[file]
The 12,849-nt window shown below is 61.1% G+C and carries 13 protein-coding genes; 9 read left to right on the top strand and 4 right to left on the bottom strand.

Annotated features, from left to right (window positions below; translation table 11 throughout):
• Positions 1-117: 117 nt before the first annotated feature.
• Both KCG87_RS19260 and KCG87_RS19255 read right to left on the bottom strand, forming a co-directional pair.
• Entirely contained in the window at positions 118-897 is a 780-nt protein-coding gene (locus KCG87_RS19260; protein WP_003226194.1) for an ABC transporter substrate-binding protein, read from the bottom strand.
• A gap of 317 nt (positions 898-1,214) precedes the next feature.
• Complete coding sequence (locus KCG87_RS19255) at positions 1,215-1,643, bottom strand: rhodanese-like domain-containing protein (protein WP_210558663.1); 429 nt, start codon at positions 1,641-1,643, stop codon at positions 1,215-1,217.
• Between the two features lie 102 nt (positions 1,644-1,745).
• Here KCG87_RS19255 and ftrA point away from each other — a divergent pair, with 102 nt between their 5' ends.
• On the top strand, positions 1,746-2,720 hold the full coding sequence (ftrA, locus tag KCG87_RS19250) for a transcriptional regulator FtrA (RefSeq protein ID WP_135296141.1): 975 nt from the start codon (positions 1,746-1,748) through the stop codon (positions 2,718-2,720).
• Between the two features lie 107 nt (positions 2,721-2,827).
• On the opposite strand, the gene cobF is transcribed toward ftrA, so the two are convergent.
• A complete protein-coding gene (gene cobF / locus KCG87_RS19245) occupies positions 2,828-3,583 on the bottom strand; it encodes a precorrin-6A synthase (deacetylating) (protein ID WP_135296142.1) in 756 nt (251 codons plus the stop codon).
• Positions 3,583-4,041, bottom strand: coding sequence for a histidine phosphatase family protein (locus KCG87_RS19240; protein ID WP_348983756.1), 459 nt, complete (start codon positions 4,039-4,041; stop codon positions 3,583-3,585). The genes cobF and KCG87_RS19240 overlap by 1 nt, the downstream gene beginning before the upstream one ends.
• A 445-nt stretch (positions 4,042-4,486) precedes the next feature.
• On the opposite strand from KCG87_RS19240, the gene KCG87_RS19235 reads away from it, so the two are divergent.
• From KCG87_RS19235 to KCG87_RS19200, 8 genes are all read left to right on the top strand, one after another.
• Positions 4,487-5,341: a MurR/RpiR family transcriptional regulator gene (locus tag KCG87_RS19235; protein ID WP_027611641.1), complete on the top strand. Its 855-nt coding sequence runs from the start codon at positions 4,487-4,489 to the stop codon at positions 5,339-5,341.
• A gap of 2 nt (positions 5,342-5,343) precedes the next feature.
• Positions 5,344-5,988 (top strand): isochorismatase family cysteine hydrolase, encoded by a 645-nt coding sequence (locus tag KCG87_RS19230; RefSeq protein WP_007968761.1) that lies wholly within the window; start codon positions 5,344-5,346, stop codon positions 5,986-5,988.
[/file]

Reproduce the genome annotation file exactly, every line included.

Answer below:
The 12,849-nt window shown below is 61.1% G+C and carries 13 protein-coding genes; 9 read left to right on the top strand and 4 right to left on the bottom strand.

Annotated features, from left to right (window positions below; translation table 11 throughout):
• Positions 1-117: 117 nt before the first annotated feature.
• Both KCG87_RS19260 and KCG87_RS19255 read right to left on the bottom strand, forming a co-directional pair.
• Entirely contained in the window at positions 118-897 is a 780-nt protein-coding gene (locus KCG87_RS19260; protein WP_003226194.1) for an ABC transporter substrate-binding protein, read from the bottom strand.
• A gap of 317 nt (positions 898-1,214) precedes the next feature.
• Complete coding sequence (locus KCG87_RS19255) at positions 1,215-1,643, bottom strand: rhodanese-like domain-containing protein (protein WP_210558663.1); 429 nt, start codon at positions 1,641-1,643, stop codon at positions 1,215-1,217.
• Between the two features lie 102 nt (positions 1,644-1,745).
• Here KCG87_RS19255 and ftrA point away from each other — a divergent pair, with 102 nt between their 5' ends.
• On the top strand, positions 1,746-2,720 hold the full coding sequence (ftrA, locus tag KCG87_RS19250) for a transcriptional regulator FtrA (RefSeq protein ID WP_135296141.1): 975 nt from the start codon (positions 1,746-1,748) through the stop codon (positions 2,718-2,720).
• Between the two features lie 107 nt (positions 2,721-2,827).
• On the opposite strand, the gene cobF is transcribed toward ftrA, so the two are convergent.
• A complete protein-coding gene (gene cobF / locus KCG87_RS19245) occupies positions 2,828-3,583 on the bottom strand; it encodes a precorrin-6A synthase (deacetylating) (protein ID WP_135296142.1) in 756 nt (251 codons plus the stop codon).
• Positions 3,583-4,041, bottom strand: coding sequence for a histidine phosphatase family protein (locus KCG87_RS19240; protein ID WP_348983756.1), 459 nt, complete (start codon positions 4,039-4,041; stop codon positions 3,583-3,585). The genes cobF and KCG87_RS19240 overlap by 1 nt, the downstream gene beginning before the upstream one ends.
• A 445-nt stretch (positions 4,042-4,486) precedes the next feature.
• On the opposite strand from KCG87_RS19240, the gene KCG87_RS19235 reads away from it, so the two are divergent.
• From KCG87_RS19235 to KCG87_RS19200, 8 genes are all read left to right on the top strand, one after another.
• Positions 4,487-5,341: a MurR/RpiR family transcriptional regulator gene (locus tag KCG87_RS19235; protein ID WP_027611641.1), complete on the top strand. Its 855-nt coding sequence runs from the start codon at positions 4,487-4,489 to the stop codon at positions 5,339-5,341.
• A gap of 2 nt (positions 5,342-5,343) precedes the next feature.
• Positions 5,344-5,988 (top strand): isochorismatase family cysteine hydrolase, encoded by a 645-nt coding sequence (locus tag KCG87_RS19230; RefSeq protein WP_007968761.1) that lies wholly within the window; start codon positions 5,344-5,346, stop codon positions 5,986-5,988.